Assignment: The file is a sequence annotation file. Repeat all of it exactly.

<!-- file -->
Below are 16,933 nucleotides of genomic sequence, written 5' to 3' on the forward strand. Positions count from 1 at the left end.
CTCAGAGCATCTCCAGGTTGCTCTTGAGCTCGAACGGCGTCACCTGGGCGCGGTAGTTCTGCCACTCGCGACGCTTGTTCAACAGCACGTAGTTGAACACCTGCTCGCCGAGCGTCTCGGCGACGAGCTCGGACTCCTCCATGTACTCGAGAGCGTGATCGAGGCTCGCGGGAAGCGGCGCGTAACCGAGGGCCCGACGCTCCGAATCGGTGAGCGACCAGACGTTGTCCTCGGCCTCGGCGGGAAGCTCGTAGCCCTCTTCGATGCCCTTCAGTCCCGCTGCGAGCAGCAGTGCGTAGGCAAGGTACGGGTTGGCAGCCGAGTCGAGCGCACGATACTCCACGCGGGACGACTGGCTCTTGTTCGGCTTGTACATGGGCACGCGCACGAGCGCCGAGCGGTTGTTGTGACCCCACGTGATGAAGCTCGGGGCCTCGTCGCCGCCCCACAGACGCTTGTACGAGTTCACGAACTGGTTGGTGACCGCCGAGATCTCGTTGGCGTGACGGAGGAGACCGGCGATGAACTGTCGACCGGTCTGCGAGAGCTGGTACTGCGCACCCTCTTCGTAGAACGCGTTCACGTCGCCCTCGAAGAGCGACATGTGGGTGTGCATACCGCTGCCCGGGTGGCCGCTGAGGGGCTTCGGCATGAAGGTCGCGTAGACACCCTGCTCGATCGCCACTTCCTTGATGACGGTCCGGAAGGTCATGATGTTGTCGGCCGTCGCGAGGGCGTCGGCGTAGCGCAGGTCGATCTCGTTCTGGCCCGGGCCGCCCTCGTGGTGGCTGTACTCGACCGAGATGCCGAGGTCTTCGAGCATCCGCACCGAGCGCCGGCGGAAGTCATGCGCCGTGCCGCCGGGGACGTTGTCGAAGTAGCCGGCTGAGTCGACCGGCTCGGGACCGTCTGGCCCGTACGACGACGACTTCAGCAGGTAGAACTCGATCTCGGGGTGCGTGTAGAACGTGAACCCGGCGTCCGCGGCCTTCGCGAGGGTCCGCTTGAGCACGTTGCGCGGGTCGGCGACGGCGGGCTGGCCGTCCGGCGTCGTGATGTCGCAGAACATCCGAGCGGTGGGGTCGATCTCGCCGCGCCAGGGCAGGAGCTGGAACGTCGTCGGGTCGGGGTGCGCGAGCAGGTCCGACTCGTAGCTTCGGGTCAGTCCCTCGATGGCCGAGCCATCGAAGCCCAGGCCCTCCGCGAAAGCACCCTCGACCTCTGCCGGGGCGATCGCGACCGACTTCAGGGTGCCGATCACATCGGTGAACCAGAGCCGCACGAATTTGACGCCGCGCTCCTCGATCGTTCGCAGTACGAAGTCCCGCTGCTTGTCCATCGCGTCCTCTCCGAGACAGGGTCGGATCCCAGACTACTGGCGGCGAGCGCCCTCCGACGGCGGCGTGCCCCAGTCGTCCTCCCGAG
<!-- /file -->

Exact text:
Below are 16,933 nucleotides of genomic sequence, written 5' to 3' on the forward strand. Positions count from 1 at the left end.
CTCAGAGCATCTCCAGGTTGCTCTTGAGCTCGAACGGCGTCACCTGGGCGCGGTAGTTCTGCCACTCGCGACGCTTGTTCAACAGCACGTAGTTGAACACCTGCTCGCCGAGCGTCTCGGCGACGAGCTCGGACTCCTCCATGTACTCGAGAGCGTGATCGAGGCTCGCGGGAAGCGGCGCGTAACCGAGGGCCCGACGCTCCGAATCGGTGAGCGACCAGACGTTGTCCTCGGCCTCGGCGGGAAGCTCGTAGCCCTCTTCGATGCCCTTCAGTCCCGCTGCGAGCAGCAGTGCGTAGGCAAGGTACGGGTTGGCAGCCGAGTCGAGCGCACGATACTCCACGCGGGACGACTGGCTCTTGTTCGGCTTGTACATGGGCACGCGCACGAGCGCCGAGCGGTTGTTGTGACCCCACGTGATGAAGCTCGGGGCCTCGTCGCCGCCCCACAGACGCTTGTACGAGTTCACGAACTGGTTGGTGACCGCCGAGATCTCGTTGGCGTGACGGAGGAGACCGGCGATGAACTGTCGACCGGTCTGCGAGAGCTGGTACTGCGCACCCTCTTCGTAGAACGCGTTCACGTCGCCCTCGAAGAGCGACATGTGGGTGTGCATACCGCTGCCCGGGTGGCCGCTGAGGGGCTTCGGCATGAAGGTCGCGTAGACACCCTGCTCGATCGCCACTTCCTTGATGACGGTCCGGAAGGTCATGATGTTGTCGGCCGTCGCGAGGGCGTCGGCGTAGCGCAGGTCGATCTCGTTCTGGCCCGGGCCGCCCTCGTGGTGGCTGTACTCGACCGAGATGCCGAGGTCTTCGAGCATCCGCACCGAGCGCCGGCGGAAGTCATGCGCCGTGCCGCCGGGGACGTTGTCGAAGTAGCCGGCTGAGTCGACCGGCTCGGGACCGTCTGGCCCGTACGACGACGACTTCAGCAGGTAGAACTCGATCTCGGGGTGCGTGTAGAACGTGAACCCGGCGTCCGCGGCCTTCGCGAGGGTCCGCTTGAGCACGTTGCGCGGGTCGGCGACGGCGGGCTGGCCGTCCGGCGTCGTGATGTCGCAGAACATCCGAGCGGTGGGGTCGATCTCGCCGCGCCAGGGCAGGAGCTGGAACGTCGTCGGGTCGGGGTGCGCGAGCAGGTCCGACTCGTAGCTTCGGGTCAGTCCCTCGATGGCCGAGCCATCGAAGCCCAGGCCCTCCGCGAAAGCACCCTCGACCTCTGCCGGGGCGATCGCGACCGACTTCAGGGTGCCGATCACATCGGTGAACCAGAGCCGCACGAATTTGACGCCGCGCTCCTCGATCGTTCGCAGTACGAAGTCCCGCTGCTTGTCCATCGCGTCCTCTCCGAGACAGGGTCGGATCCCAGACTACTGGCGGCGAGCGCCCTCCGACGGCGGCGTGCCCCAGTCGTCCTCCCGAG